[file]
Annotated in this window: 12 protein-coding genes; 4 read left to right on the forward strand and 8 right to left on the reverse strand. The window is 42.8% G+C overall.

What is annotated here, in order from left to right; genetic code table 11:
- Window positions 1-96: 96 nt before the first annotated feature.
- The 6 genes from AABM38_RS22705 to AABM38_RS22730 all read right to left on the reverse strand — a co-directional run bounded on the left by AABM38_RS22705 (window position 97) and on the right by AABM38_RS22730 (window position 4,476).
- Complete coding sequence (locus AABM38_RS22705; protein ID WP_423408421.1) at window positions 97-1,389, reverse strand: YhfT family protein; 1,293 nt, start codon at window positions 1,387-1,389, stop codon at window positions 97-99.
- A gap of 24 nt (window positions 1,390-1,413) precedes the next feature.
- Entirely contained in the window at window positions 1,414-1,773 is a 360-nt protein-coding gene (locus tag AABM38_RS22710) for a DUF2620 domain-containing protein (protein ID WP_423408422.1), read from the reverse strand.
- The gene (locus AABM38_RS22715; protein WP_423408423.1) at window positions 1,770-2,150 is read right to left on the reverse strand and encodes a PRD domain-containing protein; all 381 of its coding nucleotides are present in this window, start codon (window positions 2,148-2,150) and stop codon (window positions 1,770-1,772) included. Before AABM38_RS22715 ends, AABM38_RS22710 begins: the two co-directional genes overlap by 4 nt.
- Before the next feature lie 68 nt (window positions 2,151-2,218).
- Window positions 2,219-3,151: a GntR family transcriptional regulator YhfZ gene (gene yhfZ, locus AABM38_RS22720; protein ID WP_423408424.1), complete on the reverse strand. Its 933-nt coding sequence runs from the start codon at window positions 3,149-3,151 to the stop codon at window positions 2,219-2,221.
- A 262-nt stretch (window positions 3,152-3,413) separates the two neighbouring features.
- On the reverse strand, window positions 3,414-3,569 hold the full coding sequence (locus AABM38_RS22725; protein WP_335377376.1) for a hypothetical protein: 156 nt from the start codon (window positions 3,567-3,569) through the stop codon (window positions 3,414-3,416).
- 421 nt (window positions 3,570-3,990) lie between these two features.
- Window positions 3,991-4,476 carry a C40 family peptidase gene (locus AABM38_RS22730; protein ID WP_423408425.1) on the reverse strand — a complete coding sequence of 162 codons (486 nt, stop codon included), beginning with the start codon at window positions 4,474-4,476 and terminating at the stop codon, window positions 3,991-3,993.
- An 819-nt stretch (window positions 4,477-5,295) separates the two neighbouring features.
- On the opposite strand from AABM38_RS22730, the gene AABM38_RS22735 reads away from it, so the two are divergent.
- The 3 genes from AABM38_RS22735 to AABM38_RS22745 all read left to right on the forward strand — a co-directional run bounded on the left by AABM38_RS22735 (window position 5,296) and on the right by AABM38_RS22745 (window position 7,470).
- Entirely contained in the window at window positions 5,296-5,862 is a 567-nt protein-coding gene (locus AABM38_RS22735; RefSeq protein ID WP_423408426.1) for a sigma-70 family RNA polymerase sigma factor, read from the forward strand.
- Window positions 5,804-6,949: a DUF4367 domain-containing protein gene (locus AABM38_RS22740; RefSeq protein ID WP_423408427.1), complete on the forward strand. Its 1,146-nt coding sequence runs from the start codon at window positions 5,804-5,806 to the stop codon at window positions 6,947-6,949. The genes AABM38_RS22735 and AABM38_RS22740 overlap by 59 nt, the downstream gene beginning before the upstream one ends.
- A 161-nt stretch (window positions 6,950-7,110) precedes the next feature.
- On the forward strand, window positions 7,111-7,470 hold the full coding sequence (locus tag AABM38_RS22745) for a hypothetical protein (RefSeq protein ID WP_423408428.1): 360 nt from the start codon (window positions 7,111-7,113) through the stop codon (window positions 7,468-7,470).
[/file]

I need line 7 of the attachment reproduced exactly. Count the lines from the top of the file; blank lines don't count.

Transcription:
- Entirely contained in the window at window positions 1,414-1,773 is a 360-nt protein-coding gene (locus tag AABM38_RS22710) for a DUF2620 domain-containing protein (protein ID WP_423408422.1), read from the reverse strand.